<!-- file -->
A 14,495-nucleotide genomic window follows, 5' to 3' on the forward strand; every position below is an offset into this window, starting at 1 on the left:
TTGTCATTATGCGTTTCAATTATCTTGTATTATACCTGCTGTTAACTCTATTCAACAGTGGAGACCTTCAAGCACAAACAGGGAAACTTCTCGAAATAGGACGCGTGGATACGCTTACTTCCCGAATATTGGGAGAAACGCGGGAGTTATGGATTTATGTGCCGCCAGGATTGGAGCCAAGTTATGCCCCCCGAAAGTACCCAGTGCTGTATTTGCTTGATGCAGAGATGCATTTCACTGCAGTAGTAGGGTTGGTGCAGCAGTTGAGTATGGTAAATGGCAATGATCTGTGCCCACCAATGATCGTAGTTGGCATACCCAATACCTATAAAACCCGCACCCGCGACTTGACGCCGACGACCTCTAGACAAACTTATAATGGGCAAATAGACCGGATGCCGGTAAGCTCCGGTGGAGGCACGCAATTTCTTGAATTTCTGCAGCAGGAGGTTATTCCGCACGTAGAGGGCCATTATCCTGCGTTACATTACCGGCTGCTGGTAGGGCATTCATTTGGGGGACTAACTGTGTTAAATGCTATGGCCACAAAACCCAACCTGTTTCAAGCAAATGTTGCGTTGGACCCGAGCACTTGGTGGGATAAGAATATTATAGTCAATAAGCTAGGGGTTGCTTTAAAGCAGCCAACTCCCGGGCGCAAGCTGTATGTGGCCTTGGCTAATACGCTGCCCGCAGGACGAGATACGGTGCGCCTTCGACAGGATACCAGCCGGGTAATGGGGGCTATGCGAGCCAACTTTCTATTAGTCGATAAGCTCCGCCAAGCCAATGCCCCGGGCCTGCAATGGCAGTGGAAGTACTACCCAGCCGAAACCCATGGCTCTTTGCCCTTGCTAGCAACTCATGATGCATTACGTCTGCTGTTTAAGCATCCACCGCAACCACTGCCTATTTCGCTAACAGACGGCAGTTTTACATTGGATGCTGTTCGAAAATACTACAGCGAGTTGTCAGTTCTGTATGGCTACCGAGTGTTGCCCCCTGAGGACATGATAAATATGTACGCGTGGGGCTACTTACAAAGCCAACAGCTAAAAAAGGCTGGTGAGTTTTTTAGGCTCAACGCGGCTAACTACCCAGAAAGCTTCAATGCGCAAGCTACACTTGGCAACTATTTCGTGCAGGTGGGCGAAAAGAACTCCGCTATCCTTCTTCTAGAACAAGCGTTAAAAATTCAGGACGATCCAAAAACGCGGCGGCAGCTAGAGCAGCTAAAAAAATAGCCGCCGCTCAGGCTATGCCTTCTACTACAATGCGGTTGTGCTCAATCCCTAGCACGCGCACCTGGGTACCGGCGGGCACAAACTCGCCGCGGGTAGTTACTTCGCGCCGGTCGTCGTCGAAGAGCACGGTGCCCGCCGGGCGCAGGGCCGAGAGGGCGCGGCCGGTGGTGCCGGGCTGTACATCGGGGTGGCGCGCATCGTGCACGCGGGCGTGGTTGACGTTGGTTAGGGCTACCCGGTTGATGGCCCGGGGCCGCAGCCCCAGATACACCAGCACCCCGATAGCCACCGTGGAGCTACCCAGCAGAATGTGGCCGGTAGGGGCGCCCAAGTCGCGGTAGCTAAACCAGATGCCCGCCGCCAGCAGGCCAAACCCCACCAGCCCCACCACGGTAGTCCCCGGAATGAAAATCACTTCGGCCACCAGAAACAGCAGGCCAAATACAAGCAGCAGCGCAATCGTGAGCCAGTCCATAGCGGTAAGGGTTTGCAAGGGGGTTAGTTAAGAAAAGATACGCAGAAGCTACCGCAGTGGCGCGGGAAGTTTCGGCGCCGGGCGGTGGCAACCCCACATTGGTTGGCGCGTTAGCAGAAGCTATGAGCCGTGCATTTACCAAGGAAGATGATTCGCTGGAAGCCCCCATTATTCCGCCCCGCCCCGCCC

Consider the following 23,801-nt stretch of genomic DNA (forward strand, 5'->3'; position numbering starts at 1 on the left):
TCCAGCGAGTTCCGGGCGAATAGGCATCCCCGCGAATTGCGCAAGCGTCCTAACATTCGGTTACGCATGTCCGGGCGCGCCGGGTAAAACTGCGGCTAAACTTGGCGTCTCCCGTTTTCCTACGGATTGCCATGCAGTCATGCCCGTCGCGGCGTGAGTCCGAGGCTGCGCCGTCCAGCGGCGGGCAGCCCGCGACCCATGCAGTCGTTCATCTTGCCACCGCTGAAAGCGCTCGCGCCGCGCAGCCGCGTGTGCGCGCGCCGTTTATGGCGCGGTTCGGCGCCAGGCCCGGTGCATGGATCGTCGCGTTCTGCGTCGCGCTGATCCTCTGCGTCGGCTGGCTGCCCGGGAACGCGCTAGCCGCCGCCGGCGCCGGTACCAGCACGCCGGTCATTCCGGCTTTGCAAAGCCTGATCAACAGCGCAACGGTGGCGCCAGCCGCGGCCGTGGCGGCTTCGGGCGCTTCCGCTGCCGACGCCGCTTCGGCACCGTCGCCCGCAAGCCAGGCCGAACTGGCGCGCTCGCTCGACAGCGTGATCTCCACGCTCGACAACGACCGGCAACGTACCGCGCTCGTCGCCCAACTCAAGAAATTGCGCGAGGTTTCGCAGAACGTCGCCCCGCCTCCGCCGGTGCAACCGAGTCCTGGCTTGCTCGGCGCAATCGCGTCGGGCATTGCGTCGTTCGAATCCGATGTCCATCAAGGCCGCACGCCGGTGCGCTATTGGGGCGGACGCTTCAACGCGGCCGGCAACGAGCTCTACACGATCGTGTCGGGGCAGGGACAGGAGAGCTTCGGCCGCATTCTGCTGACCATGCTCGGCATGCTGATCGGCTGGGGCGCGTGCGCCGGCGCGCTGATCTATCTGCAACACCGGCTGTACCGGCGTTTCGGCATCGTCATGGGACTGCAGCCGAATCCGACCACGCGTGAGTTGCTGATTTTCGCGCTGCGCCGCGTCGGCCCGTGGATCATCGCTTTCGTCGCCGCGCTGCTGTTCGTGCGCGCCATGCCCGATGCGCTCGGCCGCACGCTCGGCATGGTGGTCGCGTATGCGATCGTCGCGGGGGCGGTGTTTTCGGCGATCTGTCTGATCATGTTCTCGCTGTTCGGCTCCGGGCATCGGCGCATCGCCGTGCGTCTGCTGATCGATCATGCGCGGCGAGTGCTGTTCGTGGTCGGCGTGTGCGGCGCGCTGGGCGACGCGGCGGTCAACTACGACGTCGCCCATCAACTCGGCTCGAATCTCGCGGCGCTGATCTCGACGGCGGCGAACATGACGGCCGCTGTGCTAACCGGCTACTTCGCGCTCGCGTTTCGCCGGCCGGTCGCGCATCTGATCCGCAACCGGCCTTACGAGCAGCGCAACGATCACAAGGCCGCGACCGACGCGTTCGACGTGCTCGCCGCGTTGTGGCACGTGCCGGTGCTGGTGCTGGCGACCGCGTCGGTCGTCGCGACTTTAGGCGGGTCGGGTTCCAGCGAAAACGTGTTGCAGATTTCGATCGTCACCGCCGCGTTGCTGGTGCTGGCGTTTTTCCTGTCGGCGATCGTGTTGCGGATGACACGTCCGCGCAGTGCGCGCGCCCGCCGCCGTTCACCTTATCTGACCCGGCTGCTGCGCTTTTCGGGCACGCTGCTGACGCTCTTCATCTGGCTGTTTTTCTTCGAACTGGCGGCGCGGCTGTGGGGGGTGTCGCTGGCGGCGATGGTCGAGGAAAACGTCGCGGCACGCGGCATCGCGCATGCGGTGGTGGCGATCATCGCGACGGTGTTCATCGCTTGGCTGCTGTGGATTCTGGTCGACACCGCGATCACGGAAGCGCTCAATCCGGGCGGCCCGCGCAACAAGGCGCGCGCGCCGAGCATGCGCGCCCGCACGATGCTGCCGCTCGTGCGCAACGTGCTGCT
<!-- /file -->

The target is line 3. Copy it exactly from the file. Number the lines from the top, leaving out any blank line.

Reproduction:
Consider the following 23,801-nt stretch of genomic DNA (forward strand, 5'->3'; position numbering starts at 1 on the left):